Category » Fertility Preservation

October 2nd: The Lynn Sage Breast Cancer Town Hall Meeting

According to the American Cancer Society (ACS), a woman in the United States is diagnosed with breast cancer every three minutes. This breaks down to a 12 percent, or 1 in 8, lifetime risk for women of developing breast cancer in the U.S. and right now, there are about two and a half million breast cancer survivors. Chances are, those of you who are reading this blog have been affected by breast cancer either personally or indirectly, through family and/or friends who have been diagnosed.

For those of you with questions about breast cancer treatment options, family history, diagnosis and support services, the Lynn Sage Breast Cancer Town Hall Meeting will take place on Sunday, October 2nd at Northwestern University’s Chicago campus. It is an interactive discussion with Northwestern healthcare providers, providing you with an opportunity to have your questions answered by experts, learn about local and national support networks and meet with breast cancer advocacy groups.

Among the expert panel of healthcare providers will be our own, Kristin Smith, answering any questions you may have regarding fertility preservation and fertility options prior to and following cancer treatment. Joining Kristin will be a panel consisting of a cancer geneticist, radiation oncologist, survivorship and support expert, and a surgical oncologist. It’s a great venue to get more information and meet others, who may have gone through or are going through, a similar experience with breast cancer.

The town hall meeting is a free event and open to the public. There will be ample time provided for attendees to ask questions and get answers from our expert panel so come prepared with your most pressing concerns. For more information, including registration and directions, please visit or call 312.695.1304. Walk-ins are always welcome so don’t let a little thing like registration hold you back! The most important thing is that you join us and get the answers and support you need.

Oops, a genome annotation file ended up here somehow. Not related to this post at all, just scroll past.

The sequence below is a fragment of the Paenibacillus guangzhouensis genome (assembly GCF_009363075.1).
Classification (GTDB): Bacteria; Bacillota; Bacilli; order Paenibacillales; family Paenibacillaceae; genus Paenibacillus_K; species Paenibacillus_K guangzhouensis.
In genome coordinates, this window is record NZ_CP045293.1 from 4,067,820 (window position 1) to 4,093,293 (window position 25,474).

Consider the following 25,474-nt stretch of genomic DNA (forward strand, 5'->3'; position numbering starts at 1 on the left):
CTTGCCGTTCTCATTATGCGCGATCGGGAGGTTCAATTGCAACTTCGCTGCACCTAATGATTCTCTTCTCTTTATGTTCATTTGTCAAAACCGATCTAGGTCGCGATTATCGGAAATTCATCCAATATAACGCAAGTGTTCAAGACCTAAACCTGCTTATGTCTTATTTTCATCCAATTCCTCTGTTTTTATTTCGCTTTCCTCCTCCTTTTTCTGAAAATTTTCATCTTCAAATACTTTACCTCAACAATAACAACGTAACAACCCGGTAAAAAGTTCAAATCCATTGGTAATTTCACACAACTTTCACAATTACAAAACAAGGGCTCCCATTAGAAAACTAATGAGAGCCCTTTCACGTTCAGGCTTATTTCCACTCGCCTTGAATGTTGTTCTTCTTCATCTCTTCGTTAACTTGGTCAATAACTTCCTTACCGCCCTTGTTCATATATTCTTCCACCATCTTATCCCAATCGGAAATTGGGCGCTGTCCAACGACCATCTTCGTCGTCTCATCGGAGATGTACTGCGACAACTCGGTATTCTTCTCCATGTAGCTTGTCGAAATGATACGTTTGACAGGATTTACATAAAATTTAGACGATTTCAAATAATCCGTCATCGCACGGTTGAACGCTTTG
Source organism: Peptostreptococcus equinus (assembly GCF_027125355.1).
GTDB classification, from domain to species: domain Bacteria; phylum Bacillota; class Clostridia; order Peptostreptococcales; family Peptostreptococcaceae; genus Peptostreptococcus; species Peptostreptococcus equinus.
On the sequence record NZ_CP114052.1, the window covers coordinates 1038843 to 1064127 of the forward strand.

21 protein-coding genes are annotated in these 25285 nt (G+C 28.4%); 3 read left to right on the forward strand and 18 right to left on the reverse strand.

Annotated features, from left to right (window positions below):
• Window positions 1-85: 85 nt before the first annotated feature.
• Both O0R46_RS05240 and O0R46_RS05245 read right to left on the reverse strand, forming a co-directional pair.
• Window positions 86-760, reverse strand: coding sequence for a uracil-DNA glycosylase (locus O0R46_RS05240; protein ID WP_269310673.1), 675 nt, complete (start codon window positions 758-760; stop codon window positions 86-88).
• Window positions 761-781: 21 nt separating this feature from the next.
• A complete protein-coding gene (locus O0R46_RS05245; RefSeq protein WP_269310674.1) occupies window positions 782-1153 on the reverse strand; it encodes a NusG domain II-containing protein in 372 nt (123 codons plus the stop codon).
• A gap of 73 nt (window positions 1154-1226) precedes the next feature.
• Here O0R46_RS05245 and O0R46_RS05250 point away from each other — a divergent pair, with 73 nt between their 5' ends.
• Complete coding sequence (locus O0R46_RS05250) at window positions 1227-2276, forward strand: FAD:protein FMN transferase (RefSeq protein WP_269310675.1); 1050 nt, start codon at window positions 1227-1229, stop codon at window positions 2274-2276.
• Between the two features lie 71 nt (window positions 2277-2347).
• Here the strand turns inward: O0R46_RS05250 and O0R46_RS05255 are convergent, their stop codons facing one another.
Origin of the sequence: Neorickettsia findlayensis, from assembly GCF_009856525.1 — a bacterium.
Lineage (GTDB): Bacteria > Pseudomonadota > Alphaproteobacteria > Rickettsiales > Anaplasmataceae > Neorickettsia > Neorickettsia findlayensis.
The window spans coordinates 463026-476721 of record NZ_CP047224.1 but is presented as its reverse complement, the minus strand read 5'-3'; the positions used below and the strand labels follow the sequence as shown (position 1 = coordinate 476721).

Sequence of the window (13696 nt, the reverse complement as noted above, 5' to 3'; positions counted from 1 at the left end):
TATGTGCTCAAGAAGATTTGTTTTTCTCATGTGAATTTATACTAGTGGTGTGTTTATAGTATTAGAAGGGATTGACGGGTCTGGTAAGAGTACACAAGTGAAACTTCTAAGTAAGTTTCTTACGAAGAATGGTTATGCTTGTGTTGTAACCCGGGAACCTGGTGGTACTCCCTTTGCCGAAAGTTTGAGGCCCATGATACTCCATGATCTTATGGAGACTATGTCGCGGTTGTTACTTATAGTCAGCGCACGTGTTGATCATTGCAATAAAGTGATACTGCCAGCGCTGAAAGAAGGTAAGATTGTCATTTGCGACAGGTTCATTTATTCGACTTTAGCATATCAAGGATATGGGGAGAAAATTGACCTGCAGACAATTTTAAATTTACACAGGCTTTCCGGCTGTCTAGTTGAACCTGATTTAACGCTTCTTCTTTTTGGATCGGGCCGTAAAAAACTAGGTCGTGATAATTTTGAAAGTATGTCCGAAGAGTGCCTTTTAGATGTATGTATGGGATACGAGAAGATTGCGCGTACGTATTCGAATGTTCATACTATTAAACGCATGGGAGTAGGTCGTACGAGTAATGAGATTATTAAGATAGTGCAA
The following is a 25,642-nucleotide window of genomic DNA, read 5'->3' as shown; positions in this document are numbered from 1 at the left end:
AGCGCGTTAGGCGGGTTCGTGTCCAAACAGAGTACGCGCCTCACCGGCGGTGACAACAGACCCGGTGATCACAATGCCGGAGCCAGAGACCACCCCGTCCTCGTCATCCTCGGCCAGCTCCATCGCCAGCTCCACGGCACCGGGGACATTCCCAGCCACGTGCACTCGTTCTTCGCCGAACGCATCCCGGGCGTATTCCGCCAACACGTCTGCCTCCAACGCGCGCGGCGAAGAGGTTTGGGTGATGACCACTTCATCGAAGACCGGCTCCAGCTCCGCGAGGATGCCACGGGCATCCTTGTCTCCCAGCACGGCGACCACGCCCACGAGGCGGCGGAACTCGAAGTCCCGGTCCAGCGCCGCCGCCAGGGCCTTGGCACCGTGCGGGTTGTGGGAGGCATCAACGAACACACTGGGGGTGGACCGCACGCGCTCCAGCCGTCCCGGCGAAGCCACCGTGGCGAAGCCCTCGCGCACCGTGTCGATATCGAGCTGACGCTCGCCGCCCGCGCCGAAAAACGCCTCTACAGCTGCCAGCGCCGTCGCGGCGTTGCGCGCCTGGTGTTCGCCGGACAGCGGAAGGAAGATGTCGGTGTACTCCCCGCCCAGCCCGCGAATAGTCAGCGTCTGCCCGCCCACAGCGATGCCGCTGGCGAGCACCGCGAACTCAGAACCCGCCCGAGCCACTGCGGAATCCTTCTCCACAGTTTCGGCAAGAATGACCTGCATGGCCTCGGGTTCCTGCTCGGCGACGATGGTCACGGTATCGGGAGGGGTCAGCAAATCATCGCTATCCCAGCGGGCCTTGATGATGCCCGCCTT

Introducing the FIRST Fertility Registry for Cancer Survivors

One out of 48 women will develop invasive cancer before age 40. Many young women will survive their cancer treatment and live long lives that include decisions on building a family.   Currently, there is a lack of data on the long-term reproductive outcomes in young women after cancer treatment. Investigators at the Oncofertility Consortium recently launched the first long-term study to investigate the reproductive impact of cancer treatments on women. The Fertility Information Research Study (FIRST) is a registry project that will collect this information from and for female cancer survivors.

We are happy to announce that women who want to participate in science and help the next generation of cancer patients can now be a part of this study. Any woman between 18 and 44 who is less than three years from a cancer diagnosis or treatment can sign up for the study. Interested women can call the FERTLINE (866-708-FERT [3378]) or contact the study team by email ( to learn more about the study.

Participants will be asked to complete an online questionnaire yearly that will assess a variety of women’s health outcomes, from fertility to abnormal periods to premature menopause. This information will help researchers learn the scope of reproductive problems after cancer with just a few minutes of effort each year.

If you are a young woman who has had cancer or cancer treatment, or know women who are, please think about signing up for the FIRST Registry by calling the FERTLINE at 866-708-FERT (3378) or contacting the study team at  With your help, we can help guide counseling and treatment of future young women.